6. Bail.
    1. The magistrate who originally sets bail retains jurisdiction with respect to bail only until the case is assigned. The assigned magistrate shall then have jurisdiction until the preliminary examination is held or waived, until the trial is held, or until the case is otherwise disposed of, subject to the provision of Rule 2(a) of the Administrative Rules for the Magistrate Courts.
    2. A third party may secure pretrial release in the absence of a defendant who is in custody when the record contains a written acknowledgment of the terms and conditions of pretrial release signed by a magistrate and the defendant. Any magistrate may accept bail in the absence of the defendant provided that the third party reviews and agrees to the same terms and conditions of pretrial release by executing a separate written acknowledgment before the magistrate. No change may be made in the terms and conditions of pretrial release between the acknowledgment executed by the defendant and magistrate and the acknowledgment executed by the third party.
    3. Except as provided by Rule 5.2(c) of these rules, a magistrate may grant or deny a motion for change of bail or bond only after due notice to both the defendant and the attorney for the state and upon a hearing, which shall be held within 5 days of the date the motion is filed.

Preliminary Examination
  1. Probable Cause Finding. — If from the evidence it appears that there is probable cause to believe that an offense has been committed and that the defendant committed it, the magistrate shall forthwith hold the defendant to answer in circuit court. The state shall be represented by the prosecuting attorney at the preliminary examination. Witnesses shall be examined and evidence introduced for the state under the rules of evidence prevailing in criminal trials generally except that hearsay evidence may be received, if there is a substantial basis for believing:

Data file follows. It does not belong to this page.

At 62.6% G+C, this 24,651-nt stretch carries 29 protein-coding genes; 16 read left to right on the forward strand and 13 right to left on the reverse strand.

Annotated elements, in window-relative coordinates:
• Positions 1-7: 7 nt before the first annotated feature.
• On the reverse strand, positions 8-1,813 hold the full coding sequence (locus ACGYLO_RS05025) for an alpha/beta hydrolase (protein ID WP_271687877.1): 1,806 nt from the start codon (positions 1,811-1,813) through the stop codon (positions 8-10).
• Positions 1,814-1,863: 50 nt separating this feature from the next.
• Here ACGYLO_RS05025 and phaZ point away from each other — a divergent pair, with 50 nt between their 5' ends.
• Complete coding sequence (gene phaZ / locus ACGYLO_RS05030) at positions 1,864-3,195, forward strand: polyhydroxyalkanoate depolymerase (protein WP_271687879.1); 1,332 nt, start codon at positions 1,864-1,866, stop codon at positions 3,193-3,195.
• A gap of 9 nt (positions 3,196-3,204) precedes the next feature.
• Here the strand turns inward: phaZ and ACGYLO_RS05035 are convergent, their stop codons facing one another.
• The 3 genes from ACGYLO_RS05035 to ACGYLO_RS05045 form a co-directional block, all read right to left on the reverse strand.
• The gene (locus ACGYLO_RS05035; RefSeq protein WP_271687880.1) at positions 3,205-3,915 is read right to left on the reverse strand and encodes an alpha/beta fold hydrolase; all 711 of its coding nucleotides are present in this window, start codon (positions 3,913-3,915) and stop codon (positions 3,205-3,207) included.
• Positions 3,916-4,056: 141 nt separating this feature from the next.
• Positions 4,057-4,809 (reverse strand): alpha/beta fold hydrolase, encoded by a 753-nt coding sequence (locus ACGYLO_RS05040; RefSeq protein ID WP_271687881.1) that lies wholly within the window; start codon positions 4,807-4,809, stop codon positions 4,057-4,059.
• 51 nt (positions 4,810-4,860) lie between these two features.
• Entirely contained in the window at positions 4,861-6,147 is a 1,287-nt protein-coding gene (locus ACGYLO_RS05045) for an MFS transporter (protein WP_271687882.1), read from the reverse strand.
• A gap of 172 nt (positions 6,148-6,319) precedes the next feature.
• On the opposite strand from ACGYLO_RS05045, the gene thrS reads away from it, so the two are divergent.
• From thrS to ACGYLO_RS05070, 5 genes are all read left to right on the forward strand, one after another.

1. That the source of the hearsay is credible;
    2. That there is a factual basis for the information furnished; and
    3. That it would impose an unreasonable burden on one of the parties or on a witness to require that the primary source of the evidence be produced at the hearing.
    The defendant may cross-examine adverse witnesses and may introduce evidence. Objections to evidence on the ground that it was acquired by unlawful means are not properly made at the preliminary examination. Motions to suppress must be made to the trial court as provided in Rule 12 of the Rules of Criminal Procedure applicable to circuit courts. On motion of either the state or the defendant, witnesses shall be separated and not permitted in the hearing room except when called to testify.
  2. Discharge of Defendant. — If from the evidence it appears that there is no probable cause to believe that an offense has been committed or that the defendant committed it, the magistrate shall dismiss the complaint and discharge the defendant. The discharge of the defendant shall not preclude the state from instituting a subsequent prosecution for the same offense.
  3. Records.
    1. A magistrate shall record electronically every preliminary examination conducted. If by reason of unavoidable cause it is impossible to record all or part of a preliminary examination electronically, a magistrate may proceed with the hearing but shall make a written record of the failure to do so and of the cause thereof.

      A magnetic tape or other electronic recording medium on which a preliminary examination is recorded shall be indexed and securely preserved by the magistrate court clerk or, as assigned by the clerk, by the magistrate assistant.